Project updates as they happen
CropTec Show 2018
Prof Rob Edwards and Dr Roma Gwynn were among the speakers at this year’s CropTec Show 2018. The event was held at the East of England Showground in Peterborough. Rob and Roma spoke to audience of 200 over the two day show. Their topic focussed on how biological products can help to strengthen a plants resistance to disease and pests as a result of the trials. In addition they focussed how much benefit do they provide; are they value for money and what about public perception? In conclusion, Rob and Roma shared two years of trial results comparing the effectiveness of synthetic and biological products on disease resistance, yield and quality for different wheat varieties.
10th July 2018 – Will biocontrol’s work for arable farmers?
Group discussion with farmers and researchers.
Dr Roma Gwynn, Biorationale and Prof Rob Edwards, University of Newcastle, led discussions at this year’s 160th Great Yorkshire Show, on whether biocontrol’s were the future for farmers, what was the perception of these bio-agents and would they would be cost effective for farmers to use. Discussions linked in the trials currently underway through Crop Health North.
8th June 2018 – Demonstration Day at Stockbridge Technology Centre
A second day of trial demonstrations took place on the 8th June during Stockbridge Technology Centre’s Procam event. The audience was made up of farmers and agronomists with around 60-70 people, three groups in total, with plenty of interest.
7th June 2018 – Demonstration day at Stockbridge Technology Centre
Members of the operational group went to showcase the trials at the recent Stockbridge Technology Centre demonstration event, it was a great day for it!
The wheat trial is looking good. Septoria still not an issue. Just trying to keep a hold on yellow rust on the biological plots with another Serenade spray earlier this week.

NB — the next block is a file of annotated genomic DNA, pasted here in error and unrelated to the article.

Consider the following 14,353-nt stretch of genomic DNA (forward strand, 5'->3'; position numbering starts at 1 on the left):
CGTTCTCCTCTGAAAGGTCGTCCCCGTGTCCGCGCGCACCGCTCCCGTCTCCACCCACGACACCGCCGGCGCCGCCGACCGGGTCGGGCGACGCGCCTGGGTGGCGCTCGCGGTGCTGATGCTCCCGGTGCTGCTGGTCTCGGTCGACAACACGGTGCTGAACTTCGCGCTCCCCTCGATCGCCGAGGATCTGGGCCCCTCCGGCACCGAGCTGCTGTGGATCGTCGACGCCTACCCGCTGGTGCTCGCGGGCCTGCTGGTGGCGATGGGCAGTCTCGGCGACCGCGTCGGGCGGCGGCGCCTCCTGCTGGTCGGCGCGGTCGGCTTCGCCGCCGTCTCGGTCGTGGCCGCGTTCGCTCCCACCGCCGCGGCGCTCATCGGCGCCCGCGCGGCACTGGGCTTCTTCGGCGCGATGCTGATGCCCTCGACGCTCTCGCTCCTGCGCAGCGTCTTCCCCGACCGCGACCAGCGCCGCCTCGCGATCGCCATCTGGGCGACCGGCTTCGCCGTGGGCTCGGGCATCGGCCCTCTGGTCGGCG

Attendees included farmers, agronomists, representation from Bayer and a group from the Chemicals Regulation Directorate (CRD) in York.
22nd February 2018 – Crop Health North Team meet to discuss the trials
(L-R, Holly Jones, Phillip Davis, Emma Bumby, Nicholas Ashtree, Tom King, Roma Gwynn, Rob Edwards, Richard Bramley)
Crop Health North Team meet at the Yorkshire Agricultural Society to discuss the details of the trials.
7th February 2018 – Nafferton Farm Spring Wheat trial photos
Progress photos of the Spring Wheat trial site at Nafferton Farm.
7th February 2018 – Cockle Park Farm Spring Wheat trial photos
Progress photos of the Spring Wheat trial site at Cockle Park Farm. The crop growing well. The project team are due to meet on the 22nd February to discuss spray regimes.
11th January 2018 – Trail plots at Stockbridge Technology Centre
Trial sites at Stockbridge Technology Centre. So far the crop has good establishment. The ground is wet but not too bad for this time of year.
The project will focus on it’s spray program for 2018.
2nd January 2018 – Trial plot at Nafferton site
The trial plot at Nafferton, University of Newcastle
19th December 2017 – Farmers Guardian
Following our conference last month there was a write up of the project details in the Farmers Guardian: https://www.fginsight.com/news/trials-show-biopesticide-potential-47360
9th December 2017 – Spore diagnostic equipment
Following on from the conference last month, discussions continue as to how the project could utilise spore diagnostic equipment to pre-empt disease periods. The operational group hope to obtain a device to monitor this in the New Year.
The Spore diagnostic equipment would be able to identify:
- Septoria – tritici but also nodorum
- Rusts – yellow (brown to a lesser extent)
- Tan Spot
- Powdery Mildew
23rd November 2017 – Crop Health North Conference
Crop Health North held a conference on Thursday 23rd November aimed to inspire farmers and agronomists to think differently about how biopesticides for wheat could have a role to play in the future. The audience learnt why biopesticides have been used and what effect they have on the plant’s health. This was an opportunity to explore different methods of practice sharing ideas on how to develop the project further. Following the presentations explaining the spring wheat trail findings, the biological product that is being used and the trial design for next year’s winter wheat trials, the audience had an opportunity to participate in a round table discussion. Themes that came up included;